Going the other way along the grain, though, is one of the pleasures of carving: it produces a smooth, almost waxy cut surface. The broad, flat gouge seems almost to polish the wood as it cuts. I never know which way is right except by trying, so I test the walnut this way and that, and discover that I want to be cutting horizontally left to right, the way the text reads. I turn the board around and take out innumerable little slices. It must look weird, I think, when the pen rose and fell in the act of writing, to be cutting across the letters, but that’s the wood’s contribution to the act.
Next I seal the cut letters with a light coat of polyurethane. Early on in my project I discovered the paint was seeping into the cut fibers at the edges of the letters, leaving a furry outline I hated. With most woods, nowadays, I automatically seal before painting, though even here is a balance: too much polyurethane and the paint won’t stick. An ideal wood is one that is naturally oily, and seals itself—another reason I love pau amarillo.
Painting is all about light—not the way the Impressionists thought of light, but light as a means of defining an edge. It took me ages to work out how to position the wood in relation to the desk lamp so the shadow of the cut edge defined where I should paint, and where to stop. It’s one of the reasons why smaller projects are easier that large ones. My big Endangered Poem Sculpture has four faces, each 5 feet tall—impossible to move easily. I wear out my neck moving the lamp and straining to see which angle of light gives me the clearest shadow for the quarter-inch section I need to paint next. With this project, I hold the walnut board on my open left hand, like a painter holding his palette, and rotate and tilt at will.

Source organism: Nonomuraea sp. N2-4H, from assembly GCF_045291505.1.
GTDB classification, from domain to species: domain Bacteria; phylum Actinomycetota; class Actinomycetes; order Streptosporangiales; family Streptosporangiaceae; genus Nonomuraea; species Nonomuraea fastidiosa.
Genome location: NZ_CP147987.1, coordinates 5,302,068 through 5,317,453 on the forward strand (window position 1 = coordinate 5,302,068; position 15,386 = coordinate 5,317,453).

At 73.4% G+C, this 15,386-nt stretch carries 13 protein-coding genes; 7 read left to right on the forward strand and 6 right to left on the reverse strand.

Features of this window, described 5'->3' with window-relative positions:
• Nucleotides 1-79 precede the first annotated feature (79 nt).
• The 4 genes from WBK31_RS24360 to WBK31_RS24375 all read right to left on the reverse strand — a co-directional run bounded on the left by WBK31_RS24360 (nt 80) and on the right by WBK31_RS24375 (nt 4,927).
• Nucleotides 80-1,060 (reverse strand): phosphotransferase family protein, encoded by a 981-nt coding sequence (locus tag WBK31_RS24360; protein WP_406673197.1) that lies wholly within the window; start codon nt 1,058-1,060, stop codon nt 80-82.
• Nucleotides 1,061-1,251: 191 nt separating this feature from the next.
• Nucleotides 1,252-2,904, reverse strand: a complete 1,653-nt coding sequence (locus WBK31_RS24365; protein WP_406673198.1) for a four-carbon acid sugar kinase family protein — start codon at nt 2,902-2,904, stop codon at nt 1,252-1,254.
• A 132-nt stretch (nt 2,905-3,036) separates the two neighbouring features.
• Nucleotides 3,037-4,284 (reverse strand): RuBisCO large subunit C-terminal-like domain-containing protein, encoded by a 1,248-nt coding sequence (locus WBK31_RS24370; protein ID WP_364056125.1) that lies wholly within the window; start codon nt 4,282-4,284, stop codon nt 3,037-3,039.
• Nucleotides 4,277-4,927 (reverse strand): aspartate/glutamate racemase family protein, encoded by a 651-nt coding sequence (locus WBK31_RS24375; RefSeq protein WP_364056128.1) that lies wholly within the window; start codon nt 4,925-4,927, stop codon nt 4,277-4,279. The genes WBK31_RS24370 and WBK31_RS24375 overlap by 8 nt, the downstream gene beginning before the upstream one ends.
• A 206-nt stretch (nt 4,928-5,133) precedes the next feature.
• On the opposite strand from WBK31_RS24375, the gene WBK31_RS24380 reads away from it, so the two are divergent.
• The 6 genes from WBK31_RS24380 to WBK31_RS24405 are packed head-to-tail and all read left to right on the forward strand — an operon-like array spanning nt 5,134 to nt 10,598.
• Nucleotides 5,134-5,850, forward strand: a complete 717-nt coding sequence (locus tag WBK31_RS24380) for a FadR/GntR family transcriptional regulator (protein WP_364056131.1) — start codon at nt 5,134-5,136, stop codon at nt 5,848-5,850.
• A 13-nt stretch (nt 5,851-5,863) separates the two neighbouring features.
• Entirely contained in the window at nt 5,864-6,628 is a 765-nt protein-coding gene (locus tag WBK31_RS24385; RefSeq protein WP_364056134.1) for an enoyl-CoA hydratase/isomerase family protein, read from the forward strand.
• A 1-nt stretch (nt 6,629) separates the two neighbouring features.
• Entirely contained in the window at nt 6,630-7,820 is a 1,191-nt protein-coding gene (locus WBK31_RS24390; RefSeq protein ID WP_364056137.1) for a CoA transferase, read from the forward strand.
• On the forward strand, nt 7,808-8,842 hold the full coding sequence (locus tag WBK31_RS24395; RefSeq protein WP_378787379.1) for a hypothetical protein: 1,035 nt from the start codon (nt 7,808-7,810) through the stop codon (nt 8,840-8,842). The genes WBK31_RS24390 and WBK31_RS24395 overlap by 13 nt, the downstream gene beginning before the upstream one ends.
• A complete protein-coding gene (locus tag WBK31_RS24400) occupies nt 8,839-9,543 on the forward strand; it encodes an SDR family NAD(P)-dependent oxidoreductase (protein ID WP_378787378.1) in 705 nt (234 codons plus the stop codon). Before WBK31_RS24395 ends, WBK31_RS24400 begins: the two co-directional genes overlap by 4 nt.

By and large, I paint one side of every letter first, so the angle of the light is just right, and turn the board around and paint the other side. The painting often takes a lot longer than the carving, especially if the letters or characters are narrow. I don’t like the smell of the paint, which is also a bear to use: it clots on the brush, and every 15-20 minutes I have to put the top back on the can, go into the kitchen and wash the brush, which takes longer than I wish it would. Then I have to shake up the can so the surface that has been oxidizing and evaporating is mixed back in with the rest, and only then can I carry on.
Once again, I’ve experimented with different brushes, with adding paint thinner, with pouring gouts of paint into the larger letters from a spoon. In the end, I’ve concluded that it’s a pain in the ass and I have to accept it as part of the cost of living in this medium.